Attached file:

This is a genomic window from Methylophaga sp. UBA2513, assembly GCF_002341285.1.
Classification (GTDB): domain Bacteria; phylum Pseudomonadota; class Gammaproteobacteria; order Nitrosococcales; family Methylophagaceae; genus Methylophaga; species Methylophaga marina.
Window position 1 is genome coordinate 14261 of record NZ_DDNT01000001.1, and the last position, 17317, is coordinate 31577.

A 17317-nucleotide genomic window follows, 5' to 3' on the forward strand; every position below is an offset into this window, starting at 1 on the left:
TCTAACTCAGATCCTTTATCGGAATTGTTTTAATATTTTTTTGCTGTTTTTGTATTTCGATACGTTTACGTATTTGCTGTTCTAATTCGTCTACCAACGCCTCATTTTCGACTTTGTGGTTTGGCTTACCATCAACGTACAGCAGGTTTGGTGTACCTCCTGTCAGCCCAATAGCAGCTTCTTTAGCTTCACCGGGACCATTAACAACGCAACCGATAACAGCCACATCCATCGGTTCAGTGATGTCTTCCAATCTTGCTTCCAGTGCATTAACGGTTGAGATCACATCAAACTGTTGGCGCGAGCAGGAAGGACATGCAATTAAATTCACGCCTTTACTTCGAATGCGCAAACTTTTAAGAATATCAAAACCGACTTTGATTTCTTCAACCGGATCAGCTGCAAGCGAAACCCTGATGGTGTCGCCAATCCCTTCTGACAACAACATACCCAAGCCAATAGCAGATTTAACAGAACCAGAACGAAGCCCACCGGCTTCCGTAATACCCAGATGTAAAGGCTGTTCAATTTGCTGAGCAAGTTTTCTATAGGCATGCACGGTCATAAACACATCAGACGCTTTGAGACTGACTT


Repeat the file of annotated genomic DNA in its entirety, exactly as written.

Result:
This is a genomic window from Methylophaga sp. UBA2513, assembly GCF_002341285.1.
Classification (GTDB): domain Bacteria; phylum Pseudomonadota; class Gammaproteobacteria; order Nitrosococcales; family Methylophagaceae; genus Methylophaga; species Methylophaga marina.
Window position 1 is genome coordinate 14261 of record NZ_DDNT01000001.1, and the last position, 17317, is coordinate 31577.

A 17317-nucleotide genomic window follows, 5' to 3' on the forward strand; every position below is an offset into this window, starting at 1 on the left:
TCTAACTCAGATCCTTTATCGGAATTGTTTTAATATTTTTTTGCTGTTTTTGTATTTCGATACGTTTACGTATTTGCTGTTCTAATTCGTCTACCAACGCCTCATTTTCGACTTTGTGGTTTGGCTTACCATCAACGTACAGCAGGTTTGGTGTACCTCCTGTCAGCCCAATAGCAGCTTCTTTAGCTTCACCGGGACCATTAACAACGCAACCGATAACAGCCACATCCATCGGTTCAGTGATGTCTTCCAATCTTGCTTCCAGTGCATTAACGGTTGAGATCACATCAAACTGTTGGCGCGAGCAGGAAGGACATGCAATTAAATTCACGCCTTTACTTCGAATGCGCAAACTTTTAAGAATATCAAAACCGACTTTGATTTCTTCAACCGGATCAGCTGCAAGCGAAACCCTGATGGTGTCGCCAATCCCTTCTGACAACAACATACCCAAGCCAATAGCAGATTTAACAGAACCAGAACGAAGCCCACCGGCTTCCGTAATACCCAGATGTAAAGGCTGTTCAATTTGCTGAGCAAGTTTTCTATAGGCATGCACGGTCATAAACACATCAGACGCTTTGAGACTGACTT